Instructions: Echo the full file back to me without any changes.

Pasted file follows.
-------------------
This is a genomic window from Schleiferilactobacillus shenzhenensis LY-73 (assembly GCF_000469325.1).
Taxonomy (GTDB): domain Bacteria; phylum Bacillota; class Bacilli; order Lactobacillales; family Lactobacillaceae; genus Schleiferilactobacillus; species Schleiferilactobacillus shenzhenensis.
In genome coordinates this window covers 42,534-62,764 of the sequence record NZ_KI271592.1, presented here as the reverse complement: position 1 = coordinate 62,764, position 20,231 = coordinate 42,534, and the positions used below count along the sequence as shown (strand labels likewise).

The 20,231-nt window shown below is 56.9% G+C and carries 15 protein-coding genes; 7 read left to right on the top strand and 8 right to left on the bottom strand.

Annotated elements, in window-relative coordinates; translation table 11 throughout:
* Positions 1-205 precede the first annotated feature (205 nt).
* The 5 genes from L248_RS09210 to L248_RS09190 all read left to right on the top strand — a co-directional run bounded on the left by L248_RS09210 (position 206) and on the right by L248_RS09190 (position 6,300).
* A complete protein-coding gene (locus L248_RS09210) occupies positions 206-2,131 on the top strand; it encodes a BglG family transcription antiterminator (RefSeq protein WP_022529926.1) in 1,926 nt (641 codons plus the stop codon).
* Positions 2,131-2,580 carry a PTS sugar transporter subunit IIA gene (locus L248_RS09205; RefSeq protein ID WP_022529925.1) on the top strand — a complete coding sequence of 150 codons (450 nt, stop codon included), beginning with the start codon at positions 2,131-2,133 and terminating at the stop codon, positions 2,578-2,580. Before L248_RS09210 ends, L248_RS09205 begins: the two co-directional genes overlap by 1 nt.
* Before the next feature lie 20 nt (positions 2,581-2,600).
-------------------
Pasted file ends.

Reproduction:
This is a genomic window from Schleiferilactobacillus shenzhenensis LY-73 (assembly GCF_000469325.1).
Taxonomy (GTDB): domain Bacteria; phylum Bacillota; class Bacilli; order Lactobacillales; family Lactobacillaceae; genus Schleiferilactobacillus; species Schleiferilactobacillus shenzhenensis.
In genome coordinates this window covers 42,534-62,764 of the sequence record NZ_KI271592.1, presented here as the reverse complement: position 1 = coordinate 62,764, position 20,231 = coordinate 42,534, and the positions used below count along the sequence as shown (strand labels likewise).

The 20,231-nt window shown below is 56.9% G+C and carries 15 protein-coding genes; 7 read left to right on the top strand and 8 right to left on the bottom strand.

Annotated elements, in window-relative coordinates; translation table 11 throughout:
* Positions 1-205 precede the first annotated feature (205 nt).
* The 5 genes from L248_RS09210 to L248_RS09190 all read left to right on the top strand — a co-directional run bounded on the left by L248_RS09210 (position 206) and on the right by L248_RS09190 (position 6,300).
* A complete protein-coding gene (locus L248_RS09210) occupies positions 206-2,131 on the top strand; it encodes a BglG family transcription antiterminator (RefSeq protein WP_022529926.1) in 1,926 nt (641 codons plus the stop codon).
* Positions 2,131-2,580 carry a PTS sugar transporter subunit IIA gene (locus L248_RS09205; RefSeq protein ID WP_022529925.1) on the top strand — a complete coding sequence of 150 codons (450 nt, stop codon included), beginning with the start codon at positions 2,131-2,133 and terminating at the stop codon, positions 2,578-2,580. Before L248_RS09210 ends, L248_RS09205 begins: the two co-directional genes overlap by 1 nt.
* Before the next feature lie 20 nt (positions 2,581-2,600).